Wednesday, March 2, 2016
Oklahoma State's Elk Record Claimed by Rush Springs Hunter
Wayne Munn is the new owner of the state-record typical elk, which scored 332 1/8 when measured this month by Rod Smith, Southwest Region wildlife supervisor with the Wildlife Department. Munn's elk easily knocked out former recordholder Joe Kysela of Oklahoma City, whose elk became the state record in November with a score of 310 1/8.
Munn recounted how he was "excited and somewhat in disbelief" when he learned in July 2014 that his name had been drawn for a once-in-a-lifetime elk hunt scheduled in December at the Wichita Mountains Wildlife Refuge.
"I was determined to find a bigger bull, since this hunt was my one opportunity to hunt the refuge," he said. "The first day came to a close with me not finding a bull I wished to harvest. Most of the bulls were what I considered to be the average six-by-six bulls common to the refuge."
It wasn't until late on the second day of the hunt that Munn spotted two bulls that appeared to be better than average in stature. But sunlight was fading, and the temperature was too high to leave a harvested animal overnight. Munn would have to try again on the hunt's third day, Dec. 11.
"I set up in the dark in between some boulders, where I could see the area where I hoped the bulls were. I finally spotted one of the better bulls as it was slowly making his way along a ridge opposite of me. ... So, I set up for a shot."
Munn took aim with his .300 Magnum rifle and squeezed off the shot. He saw the animal go down behind some boulders. "Once I reached the bull, I was in complete awe at the size of the bull and its rack.
"It was amazing to hunt in an area that is truly awesome to see and experience," he said.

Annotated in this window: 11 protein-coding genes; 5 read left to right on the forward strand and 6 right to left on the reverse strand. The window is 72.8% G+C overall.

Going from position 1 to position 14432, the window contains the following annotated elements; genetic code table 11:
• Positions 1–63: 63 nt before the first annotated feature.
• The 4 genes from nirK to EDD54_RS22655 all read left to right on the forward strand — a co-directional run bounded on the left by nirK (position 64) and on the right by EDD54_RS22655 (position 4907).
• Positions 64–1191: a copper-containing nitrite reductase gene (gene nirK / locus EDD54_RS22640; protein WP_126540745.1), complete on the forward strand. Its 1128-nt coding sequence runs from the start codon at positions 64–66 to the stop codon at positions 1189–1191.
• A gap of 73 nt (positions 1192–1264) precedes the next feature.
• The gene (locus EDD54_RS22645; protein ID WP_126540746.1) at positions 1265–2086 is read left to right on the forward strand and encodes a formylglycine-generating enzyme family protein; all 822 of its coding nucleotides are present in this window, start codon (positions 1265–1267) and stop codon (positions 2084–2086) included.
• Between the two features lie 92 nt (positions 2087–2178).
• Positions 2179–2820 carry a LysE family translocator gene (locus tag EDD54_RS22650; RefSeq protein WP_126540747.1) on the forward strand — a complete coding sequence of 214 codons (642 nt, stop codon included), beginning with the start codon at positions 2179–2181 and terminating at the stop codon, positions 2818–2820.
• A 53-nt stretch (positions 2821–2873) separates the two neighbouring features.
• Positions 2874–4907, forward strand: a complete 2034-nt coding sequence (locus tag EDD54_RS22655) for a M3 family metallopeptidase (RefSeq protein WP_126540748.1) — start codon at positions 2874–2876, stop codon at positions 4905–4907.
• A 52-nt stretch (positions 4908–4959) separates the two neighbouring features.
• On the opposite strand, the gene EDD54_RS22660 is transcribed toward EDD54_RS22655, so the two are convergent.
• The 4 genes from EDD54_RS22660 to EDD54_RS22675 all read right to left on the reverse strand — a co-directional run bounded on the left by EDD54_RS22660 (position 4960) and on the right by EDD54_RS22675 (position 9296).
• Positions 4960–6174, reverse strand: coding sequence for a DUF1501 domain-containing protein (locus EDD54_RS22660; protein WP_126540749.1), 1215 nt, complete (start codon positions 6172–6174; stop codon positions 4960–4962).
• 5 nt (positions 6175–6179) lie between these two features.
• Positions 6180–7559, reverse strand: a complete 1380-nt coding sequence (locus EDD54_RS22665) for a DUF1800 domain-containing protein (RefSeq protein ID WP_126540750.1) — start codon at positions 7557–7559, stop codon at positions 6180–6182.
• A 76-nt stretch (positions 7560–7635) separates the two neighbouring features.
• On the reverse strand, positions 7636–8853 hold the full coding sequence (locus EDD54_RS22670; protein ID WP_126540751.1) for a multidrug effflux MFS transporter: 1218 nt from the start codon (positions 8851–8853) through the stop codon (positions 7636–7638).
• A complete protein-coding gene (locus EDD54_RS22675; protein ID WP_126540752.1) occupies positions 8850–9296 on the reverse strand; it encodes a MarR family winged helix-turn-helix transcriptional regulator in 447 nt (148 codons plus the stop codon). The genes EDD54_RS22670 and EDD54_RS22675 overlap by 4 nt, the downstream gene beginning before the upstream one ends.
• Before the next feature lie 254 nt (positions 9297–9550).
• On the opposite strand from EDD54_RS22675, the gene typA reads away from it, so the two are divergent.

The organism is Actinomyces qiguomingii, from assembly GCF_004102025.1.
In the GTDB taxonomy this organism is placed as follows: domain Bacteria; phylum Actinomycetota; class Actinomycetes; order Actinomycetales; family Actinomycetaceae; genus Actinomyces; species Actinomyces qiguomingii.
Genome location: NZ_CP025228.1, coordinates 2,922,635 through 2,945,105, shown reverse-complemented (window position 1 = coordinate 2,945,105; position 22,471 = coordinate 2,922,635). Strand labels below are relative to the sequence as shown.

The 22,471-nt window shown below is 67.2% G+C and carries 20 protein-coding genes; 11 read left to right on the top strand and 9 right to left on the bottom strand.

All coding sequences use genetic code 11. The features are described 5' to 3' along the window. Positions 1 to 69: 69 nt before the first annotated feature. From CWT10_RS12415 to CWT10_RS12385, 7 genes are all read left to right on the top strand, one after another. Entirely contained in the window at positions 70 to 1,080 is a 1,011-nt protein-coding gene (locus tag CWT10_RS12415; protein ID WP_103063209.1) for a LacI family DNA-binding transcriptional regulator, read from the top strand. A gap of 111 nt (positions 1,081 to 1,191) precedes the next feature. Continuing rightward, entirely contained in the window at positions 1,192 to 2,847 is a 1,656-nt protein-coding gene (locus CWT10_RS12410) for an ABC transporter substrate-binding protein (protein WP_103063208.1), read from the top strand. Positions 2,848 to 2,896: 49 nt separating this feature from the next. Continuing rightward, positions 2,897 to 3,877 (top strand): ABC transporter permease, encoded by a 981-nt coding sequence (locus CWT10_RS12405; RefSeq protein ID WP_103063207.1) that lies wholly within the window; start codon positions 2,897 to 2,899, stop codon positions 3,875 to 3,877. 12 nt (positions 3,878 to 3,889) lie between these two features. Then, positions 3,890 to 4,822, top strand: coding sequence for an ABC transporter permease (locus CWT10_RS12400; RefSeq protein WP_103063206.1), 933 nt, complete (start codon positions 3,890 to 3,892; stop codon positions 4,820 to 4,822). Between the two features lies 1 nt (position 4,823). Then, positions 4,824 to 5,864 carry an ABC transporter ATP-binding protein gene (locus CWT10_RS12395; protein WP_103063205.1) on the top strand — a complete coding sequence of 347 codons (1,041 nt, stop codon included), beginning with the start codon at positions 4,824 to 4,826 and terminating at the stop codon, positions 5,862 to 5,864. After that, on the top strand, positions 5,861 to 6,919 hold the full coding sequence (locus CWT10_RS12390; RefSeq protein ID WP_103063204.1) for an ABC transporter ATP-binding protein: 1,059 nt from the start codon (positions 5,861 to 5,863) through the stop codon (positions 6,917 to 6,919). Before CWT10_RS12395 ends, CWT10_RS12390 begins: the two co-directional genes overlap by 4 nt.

To be eligible for Cy Curtis listing, an elk harvested in Oklahoma must score at least 270 in the typical category and 310 in the nontypical category.
The Cy Curtis Awards Program originally recognized white-tailed deer and mule deer only. Starting in 2014, the Wildlife Department's official hunter recognition program expanded its listings to include elk, bears and pronghorns that exceed minimum qualifying scores. For details on the Cy Curtis program and to learn how to apply for an award, go to the Cy Curtis page at wildlifedepartment.com.
The Wildlife Department's Controlled Hunts Program gives hunters a chance to put their name into a drawing for some of the state's most-sought-after hunting opportunities. Controlled hunts for deer, elk, antelope and turkey are conducted in locations where unrestricted public hunting would pose safety concern or where overharvest might occur.
In the 2014-15 Controlled Hunts program, about one in every 16 applicants had his or her name randomly selected for one of more than 5,700 permits available. The hunt locations are normally posted on the Department's website at wildlifedepartment.com about March 15, and the application deadline is May 15.